What is the value of a purchase?
Clearly, ringing the cash register has some immediate benefits:
- sales revenue which (hopefully) more than covers the cost of goods and other variable costs
- inventory turnover: allowing the retailer to stock up on new/different merchandise
- capturing market-share: taking that order denies the order to competitors, providing marginally increased leverage in the industry
However there are long term benefits as well which are the focus of this piece:
- Lifetime Value: Happy customers buy from you more than once, on average. Profit generated from those subsequent sales less the cost of marketing to existing customers is often the major profit center for retailers.
- Referral Value: Happy customers tell their friends about you. This "free" marketing is tremendously powerful and often overlooked.
Most direct marketing companies think about and talk about "lifetime value", but really measure and study values over a defined period: 3-month, 6-month, 12-month. The defined periods make sense in that values calculated over 5 year and 10 year windows by definition don't reflect the behavior of more recently acquired customers.
Measuring and tracking a one-year customer value should be studied by acquisition channel. You'll probably find that the channel credited for the first order by a customer greatly impacts the later value of those customers. You may also find that customers acquired at your peak seasons have lower long term value than those who make their first purchase in the "off-peak" periods.
Fold into the efficiency targets for each channel some notion of the fraction of new buyers versus repeat buyers, and the long-term value of the customers you're attracting. Those channels with few new buyers and low long-term value scores should be held to tighter efficiency standards: if this sale is the last you're likely to get, you need to make it profitably.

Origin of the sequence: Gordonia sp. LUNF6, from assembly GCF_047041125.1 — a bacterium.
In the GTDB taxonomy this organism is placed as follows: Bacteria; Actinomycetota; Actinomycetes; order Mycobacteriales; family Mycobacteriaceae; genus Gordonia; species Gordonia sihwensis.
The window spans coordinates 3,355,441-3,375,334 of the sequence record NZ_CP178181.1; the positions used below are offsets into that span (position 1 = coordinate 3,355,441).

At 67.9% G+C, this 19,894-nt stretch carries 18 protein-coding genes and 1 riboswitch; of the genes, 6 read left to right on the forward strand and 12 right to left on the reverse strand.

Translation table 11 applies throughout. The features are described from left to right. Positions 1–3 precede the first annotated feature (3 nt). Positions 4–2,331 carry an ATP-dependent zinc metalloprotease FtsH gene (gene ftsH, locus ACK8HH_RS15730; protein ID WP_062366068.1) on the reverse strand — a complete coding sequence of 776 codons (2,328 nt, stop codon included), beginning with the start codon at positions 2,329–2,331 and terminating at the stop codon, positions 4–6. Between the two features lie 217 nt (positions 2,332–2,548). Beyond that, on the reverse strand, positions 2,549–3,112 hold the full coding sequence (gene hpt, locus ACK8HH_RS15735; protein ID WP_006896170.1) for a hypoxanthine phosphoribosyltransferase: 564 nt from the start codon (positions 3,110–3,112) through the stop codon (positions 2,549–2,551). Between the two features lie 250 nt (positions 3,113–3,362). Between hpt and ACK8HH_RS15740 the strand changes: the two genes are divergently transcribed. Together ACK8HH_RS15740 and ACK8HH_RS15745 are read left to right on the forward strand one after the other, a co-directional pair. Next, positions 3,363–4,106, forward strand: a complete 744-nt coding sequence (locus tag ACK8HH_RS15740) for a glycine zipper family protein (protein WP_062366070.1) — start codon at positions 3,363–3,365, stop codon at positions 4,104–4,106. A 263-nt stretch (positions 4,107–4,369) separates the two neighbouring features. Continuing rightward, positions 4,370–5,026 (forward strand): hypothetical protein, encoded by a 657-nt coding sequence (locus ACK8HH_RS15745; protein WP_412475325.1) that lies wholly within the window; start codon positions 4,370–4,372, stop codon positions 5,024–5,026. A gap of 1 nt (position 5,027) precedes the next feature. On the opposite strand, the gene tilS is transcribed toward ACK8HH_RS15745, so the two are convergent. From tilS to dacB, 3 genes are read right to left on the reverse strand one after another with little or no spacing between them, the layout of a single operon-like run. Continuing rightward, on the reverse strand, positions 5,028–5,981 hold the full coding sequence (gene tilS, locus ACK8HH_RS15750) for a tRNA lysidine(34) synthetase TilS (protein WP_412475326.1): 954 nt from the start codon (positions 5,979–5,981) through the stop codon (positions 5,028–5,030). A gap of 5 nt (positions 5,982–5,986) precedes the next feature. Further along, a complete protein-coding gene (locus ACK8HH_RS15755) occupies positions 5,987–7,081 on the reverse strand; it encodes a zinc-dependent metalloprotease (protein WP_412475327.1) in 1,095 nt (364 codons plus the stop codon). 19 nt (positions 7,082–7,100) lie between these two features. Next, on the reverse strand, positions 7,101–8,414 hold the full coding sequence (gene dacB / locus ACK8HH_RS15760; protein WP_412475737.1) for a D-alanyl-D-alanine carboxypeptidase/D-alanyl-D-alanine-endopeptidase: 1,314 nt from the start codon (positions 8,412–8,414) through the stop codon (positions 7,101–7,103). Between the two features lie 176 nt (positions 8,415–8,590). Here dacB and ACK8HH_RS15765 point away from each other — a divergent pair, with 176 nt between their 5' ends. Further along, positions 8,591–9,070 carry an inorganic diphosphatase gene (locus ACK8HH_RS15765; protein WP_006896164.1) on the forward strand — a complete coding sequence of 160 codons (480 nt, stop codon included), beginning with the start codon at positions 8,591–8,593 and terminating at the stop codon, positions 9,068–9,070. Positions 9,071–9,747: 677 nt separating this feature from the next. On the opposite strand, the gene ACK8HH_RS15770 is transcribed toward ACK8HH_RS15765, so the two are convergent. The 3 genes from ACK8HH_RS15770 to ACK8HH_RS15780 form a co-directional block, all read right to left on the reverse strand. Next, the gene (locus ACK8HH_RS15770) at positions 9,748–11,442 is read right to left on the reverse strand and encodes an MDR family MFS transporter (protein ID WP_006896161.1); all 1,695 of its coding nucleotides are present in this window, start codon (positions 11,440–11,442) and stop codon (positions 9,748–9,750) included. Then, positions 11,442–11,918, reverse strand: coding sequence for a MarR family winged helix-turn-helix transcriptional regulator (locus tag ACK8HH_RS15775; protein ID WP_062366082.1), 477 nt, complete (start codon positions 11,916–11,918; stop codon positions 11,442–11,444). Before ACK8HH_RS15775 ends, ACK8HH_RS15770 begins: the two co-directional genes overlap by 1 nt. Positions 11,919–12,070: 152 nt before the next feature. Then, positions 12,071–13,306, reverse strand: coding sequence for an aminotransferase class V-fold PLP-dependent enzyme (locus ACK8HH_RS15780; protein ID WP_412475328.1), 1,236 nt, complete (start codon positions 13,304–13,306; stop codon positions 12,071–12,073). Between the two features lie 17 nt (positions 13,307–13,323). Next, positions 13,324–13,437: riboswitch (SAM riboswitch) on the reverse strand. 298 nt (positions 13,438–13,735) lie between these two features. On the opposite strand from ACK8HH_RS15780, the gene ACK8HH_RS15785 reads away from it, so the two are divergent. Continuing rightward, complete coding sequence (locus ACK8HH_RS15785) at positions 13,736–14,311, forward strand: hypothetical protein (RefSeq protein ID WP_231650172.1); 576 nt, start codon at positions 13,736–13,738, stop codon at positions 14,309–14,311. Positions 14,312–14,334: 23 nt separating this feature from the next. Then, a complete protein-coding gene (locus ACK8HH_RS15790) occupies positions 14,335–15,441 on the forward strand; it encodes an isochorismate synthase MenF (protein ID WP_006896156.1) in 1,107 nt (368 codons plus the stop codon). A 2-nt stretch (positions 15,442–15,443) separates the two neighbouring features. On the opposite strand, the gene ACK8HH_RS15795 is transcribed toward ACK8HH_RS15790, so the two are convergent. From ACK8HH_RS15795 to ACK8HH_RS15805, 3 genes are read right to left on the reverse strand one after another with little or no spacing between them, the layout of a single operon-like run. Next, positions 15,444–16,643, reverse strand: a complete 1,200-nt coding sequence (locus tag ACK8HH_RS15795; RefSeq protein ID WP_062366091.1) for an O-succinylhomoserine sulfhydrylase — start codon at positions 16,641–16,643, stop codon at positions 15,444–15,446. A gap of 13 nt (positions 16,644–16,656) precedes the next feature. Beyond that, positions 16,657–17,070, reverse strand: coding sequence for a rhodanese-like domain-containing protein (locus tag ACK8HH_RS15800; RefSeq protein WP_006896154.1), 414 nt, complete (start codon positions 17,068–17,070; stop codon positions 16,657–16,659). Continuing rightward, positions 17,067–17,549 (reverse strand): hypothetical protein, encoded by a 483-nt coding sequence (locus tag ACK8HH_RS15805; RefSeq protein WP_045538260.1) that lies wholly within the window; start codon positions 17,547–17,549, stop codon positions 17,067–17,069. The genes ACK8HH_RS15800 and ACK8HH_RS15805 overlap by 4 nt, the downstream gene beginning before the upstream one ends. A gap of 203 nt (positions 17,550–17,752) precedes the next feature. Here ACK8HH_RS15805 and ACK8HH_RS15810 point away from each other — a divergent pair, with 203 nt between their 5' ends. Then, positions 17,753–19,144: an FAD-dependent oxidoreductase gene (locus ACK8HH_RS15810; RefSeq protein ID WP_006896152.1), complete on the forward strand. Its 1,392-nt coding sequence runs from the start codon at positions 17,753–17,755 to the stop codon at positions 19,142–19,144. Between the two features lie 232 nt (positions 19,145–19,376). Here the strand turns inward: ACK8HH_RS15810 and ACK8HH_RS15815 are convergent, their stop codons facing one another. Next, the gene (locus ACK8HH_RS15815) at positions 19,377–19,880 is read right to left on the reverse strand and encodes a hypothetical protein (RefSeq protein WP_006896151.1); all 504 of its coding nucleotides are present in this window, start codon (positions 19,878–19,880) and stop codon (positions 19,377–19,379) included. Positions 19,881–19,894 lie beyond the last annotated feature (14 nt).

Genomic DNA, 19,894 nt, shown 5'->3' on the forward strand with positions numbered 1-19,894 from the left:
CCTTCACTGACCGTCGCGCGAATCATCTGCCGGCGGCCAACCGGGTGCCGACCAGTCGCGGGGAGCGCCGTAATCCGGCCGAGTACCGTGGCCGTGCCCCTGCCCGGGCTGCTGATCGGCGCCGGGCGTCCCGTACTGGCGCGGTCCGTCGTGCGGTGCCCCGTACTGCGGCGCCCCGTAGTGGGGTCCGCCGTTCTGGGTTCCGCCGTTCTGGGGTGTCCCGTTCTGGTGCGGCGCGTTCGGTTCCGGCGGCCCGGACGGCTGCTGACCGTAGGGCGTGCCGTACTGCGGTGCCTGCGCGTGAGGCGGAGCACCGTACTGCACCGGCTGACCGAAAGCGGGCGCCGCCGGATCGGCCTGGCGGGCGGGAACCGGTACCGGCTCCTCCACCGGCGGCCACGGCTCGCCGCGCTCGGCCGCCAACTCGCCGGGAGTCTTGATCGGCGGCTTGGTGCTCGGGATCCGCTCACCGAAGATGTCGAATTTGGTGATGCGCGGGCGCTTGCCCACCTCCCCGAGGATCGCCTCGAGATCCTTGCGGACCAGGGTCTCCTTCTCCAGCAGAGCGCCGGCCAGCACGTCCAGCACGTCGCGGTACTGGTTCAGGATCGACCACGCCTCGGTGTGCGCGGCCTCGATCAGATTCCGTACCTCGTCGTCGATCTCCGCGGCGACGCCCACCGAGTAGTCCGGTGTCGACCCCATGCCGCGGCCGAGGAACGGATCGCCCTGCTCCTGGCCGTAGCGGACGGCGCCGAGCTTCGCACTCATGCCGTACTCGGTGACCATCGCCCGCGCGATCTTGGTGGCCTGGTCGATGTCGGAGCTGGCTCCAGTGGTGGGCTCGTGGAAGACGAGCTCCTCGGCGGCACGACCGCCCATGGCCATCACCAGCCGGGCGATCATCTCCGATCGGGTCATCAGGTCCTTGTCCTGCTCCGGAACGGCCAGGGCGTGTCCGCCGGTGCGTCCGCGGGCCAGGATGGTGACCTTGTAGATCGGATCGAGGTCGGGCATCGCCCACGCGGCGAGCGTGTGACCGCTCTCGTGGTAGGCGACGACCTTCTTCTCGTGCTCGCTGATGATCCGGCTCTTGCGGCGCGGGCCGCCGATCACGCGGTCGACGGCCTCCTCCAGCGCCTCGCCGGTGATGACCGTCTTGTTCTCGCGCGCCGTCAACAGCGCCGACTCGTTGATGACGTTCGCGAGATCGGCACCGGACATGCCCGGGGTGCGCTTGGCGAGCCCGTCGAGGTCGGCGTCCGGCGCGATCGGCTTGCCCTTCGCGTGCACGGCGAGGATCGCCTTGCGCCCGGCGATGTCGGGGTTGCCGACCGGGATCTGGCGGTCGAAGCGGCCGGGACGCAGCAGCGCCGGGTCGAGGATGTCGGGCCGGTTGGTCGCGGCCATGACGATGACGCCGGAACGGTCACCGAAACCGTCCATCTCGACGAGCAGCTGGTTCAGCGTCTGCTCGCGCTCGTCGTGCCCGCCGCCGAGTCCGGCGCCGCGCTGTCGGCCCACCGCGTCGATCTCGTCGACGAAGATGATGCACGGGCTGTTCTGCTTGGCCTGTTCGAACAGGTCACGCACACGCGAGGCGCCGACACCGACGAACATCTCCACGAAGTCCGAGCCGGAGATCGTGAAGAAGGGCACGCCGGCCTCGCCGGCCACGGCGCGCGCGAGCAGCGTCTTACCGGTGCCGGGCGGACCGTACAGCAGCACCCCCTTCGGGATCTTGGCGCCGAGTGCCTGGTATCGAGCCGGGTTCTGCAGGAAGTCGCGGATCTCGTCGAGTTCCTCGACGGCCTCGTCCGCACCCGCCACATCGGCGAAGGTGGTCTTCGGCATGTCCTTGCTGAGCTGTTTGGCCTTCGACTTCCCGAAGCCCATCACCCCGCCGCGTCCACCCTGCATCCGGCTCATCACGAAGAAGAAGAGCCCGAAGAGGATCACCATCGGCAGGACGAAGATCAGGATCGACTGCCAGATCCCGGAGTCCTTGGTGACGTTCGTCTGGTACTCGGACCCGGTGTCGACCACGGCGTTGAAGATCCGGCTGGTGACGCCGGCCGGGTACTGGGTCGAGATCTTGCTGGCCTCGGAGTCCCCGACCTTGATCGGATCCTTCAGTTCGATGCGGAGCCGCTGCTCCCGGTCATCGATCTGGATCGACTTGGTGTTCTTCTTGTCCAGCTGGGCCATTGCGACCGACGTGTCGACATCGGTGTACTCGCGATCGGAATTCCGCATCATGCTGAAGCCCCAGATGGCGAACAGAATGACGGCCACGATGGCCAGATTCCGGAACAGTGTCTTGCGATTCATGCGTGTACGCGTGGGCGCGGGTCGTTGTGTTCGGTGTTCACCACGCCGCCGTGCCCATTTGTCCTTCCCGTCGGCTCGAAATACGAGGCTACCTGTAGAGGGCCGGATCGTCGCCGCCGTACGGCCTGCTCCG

Many direct marketers, however, fail to factor in the referral value of a happy customer. Every retailer gets a slug of orders from people who can't be tracked back to any advertisement. They either direct load your site, or search for you by name (we don't consider an ad on your brand name an ad -- that person was walking through your front door, proverbially speaking) and place an order, but you don't know why.
A down and dirty call-back survey of those folks asking: "why did you come to our site?" -- which can simply be tacked onto a customer satisfaction survey -- can be enormously revealing. Some find as many as half of these untracked customers identify themselves as "referred by a friend". You may also find a surprising number of these folks say they're longtime customers; that may indicate flaws in the customer de-duping process.
If these untracked buyers account for 20% of your sales (not uncommon), and half of those are "friend referrals", it's reasonable to credit new buyers with an additional future value amounting to 10% of their order.
Combining this with the long-term value of the customer herself/himself, you may find you can and should push the gas significantly harder on channels that drive new buyers.